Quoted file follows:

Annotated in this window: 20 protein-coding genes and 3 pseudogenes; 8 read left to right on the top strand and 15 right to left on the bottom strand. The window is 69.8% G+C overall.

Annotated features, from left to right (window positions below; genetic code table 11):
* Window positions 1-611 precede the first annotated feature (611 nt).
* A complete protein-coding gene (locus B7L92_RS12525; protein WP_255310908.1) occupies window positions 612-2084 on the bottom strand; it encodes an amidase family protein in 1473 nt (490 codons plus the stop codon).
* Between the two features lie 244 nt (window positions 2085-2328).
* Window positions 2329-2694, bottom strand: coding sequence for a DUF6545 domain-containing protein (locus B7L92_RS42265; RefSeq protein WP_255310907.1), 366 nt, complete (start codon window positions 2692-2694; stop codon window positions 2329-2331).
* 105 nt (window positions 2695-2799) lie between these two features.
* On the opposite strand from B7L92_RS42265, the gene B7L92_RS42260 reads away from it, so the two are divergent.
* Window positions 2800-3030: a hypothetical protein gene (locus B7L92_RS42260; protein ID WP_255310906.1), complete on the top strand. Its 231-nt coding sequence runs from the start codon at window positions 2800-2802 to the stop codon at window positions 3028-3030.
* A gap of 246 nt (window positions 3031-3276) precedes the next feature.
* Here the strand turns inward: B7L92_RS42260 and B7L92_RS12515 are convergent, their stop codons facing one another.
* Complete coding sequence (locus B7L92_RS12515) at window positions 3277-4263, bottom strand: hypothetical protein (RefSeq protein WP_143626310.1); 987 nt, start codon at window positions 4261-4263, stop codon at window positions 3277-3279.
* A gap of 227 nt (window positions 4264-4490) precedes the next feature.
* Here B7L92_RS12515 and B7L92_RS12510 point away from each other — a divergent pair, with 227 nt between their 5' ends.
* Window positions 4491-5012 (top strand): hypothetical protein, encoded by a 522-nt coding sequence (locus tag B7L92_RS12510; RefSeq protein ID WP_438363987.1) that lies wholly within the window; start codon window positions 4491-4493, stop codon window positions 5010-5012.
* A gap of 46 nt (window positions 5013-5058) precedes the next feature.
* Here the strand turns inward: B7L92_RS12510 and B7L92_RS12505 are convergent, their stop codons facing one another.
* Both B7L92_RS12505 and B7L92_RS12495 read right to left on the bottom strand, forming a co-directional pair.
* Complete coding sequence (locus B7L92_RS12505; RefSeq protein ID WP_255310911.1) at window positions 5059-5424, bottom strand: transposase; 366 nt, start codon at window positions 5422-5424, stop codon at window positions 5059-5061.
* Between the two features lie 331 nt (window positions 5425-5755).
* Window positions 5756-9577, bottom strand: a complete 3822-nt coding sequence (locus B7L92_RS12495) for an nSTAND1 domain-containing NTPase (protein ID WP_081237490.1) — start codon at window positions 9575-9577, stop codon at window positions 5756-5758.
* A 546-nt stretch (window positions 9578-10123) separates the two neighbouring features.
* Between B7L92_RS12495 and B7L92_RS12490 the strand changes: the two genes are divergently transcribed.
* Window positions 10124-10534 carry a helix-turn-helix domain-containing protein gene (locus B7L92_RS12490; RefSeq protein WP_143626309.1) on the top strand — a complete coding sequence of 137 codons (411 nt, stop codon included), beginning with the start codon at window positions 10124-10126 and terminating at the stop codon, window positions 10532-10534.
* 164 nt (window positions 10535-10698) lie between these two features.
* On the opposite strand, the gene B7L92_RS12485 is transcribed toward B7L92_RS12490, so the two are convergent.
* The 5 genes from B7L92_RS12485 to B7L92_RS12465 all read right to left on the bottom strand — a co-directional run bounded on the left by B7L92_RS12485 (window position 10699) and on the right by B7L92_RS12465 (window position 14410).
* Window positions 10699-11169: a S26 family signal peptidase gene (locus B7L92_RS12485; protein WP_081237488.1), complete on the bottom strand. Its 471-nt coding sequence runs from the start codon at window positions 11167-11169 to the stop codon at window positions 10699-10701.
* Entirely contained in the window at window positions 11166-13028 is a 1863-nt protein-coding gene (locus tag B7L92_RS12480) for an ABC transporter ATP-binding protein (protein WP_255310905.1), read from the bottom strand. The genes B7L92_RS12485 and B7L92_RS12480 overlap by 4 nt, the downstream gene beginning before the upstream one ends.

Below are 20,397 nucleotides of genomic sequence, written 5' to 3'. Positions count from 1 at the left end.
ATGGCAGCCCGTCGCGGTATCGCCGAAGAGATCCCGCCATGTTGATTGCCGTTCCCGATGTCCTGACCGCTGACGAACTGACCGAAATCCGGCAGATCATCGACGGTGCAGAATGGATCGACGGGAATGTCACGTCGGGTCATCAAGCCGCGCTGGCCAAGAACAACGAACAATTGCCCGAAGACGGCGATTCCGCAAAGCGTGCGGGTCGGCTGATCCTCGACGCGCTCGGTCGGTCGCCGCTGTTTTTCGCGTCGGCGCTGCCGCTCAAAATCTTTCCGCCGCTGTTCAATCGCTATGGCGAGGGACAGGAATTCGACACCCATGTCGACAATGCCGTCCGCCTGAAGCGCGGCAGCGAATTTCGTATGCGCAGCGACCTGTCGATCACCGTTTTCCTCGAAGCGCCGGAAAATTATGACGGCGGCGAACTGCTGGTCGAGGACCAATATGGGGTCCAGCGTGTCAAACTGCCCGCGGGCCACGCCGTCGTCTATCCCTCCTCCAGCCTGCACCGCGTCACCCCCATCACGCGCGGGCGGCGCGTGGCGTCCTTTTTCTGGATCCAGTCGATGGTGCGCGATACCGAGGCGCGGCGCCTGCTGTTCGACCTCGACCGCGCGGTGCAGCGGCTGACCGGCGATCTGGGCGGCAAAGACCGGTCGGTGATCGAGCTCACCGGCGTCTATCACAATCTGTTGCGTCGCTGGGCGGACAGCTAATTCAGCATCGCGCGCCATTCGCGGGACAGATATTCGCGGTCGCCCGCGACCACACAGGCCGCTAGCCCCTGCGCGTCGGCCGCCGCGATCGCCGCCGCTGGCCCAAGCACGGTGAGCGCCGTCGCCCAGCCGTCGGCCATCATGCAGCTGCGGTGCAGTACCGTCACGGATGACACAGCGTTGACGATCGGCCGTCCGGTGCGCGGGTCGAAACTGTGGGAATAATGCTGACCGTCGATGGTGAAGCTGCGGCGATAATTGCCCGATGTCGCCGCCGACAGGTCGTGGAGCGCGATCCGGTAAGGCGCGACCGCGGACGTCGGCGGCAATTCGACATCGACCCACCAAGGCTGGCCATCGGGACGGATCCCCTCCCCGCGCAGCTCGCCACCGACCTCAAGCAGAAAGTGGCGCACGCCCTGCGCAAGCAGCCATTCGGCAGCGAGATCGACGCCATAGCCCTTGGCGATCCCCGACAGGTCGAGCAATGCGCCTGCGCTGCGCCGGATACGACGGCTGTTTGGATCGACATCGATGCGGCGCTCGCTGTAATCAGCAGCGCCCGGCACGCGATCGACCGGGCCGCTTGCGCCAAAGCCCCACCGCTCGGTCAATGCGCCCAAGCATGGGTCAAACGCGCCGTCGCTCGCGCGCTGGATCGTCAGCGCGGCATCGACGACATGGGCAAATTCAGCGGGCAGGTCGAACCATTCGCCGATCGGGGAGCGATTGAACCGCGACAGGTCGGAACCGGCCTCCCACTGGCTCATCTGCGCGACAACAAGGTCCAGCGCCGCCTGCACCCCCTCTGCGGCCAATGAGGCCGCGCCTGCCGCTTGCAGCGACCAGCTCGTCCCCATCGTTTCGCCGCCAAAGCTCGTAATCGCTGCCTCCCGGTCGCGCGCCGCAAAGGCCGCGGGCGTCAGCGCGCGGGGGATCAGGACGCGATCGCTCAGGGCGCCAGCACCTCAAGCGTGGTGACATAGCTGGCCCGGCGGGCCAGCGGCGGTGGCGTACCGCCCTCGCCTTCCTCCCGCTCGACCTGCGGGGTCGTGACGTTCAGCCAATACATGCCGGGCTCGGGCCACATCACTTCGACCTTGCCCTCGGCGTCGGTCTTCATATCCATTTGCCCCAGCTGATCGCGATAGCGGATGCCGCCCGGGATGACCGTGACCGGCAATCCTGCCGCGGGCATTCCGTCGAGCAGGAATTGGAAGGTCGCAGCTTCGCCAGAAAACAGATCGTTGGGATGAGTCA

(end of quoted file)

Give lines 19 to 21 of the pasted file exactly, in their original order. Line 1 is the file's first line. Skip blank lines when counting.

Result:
* Complete coding sequence (locus B7L92_RS12505; RefSeq protein ID WP_255310911.1) at window positions 5059-5424, bottom strand: transposase; 366 nt, start codon at window positions 5422-5424, stop codon at window positions 5059-5061.
* Between the two features lie 331 nt (window positions 5425-5755).
* Window positions 5756-9577, bottom strand: a complete 3822-nt coding sequence (locus B7L92_RS12495) for an nSTAND1 domain-containing NTPase (protein ID WP_081237490.1) — start codon at window positions 9575-9577, stop codon at window positions 5756-5758.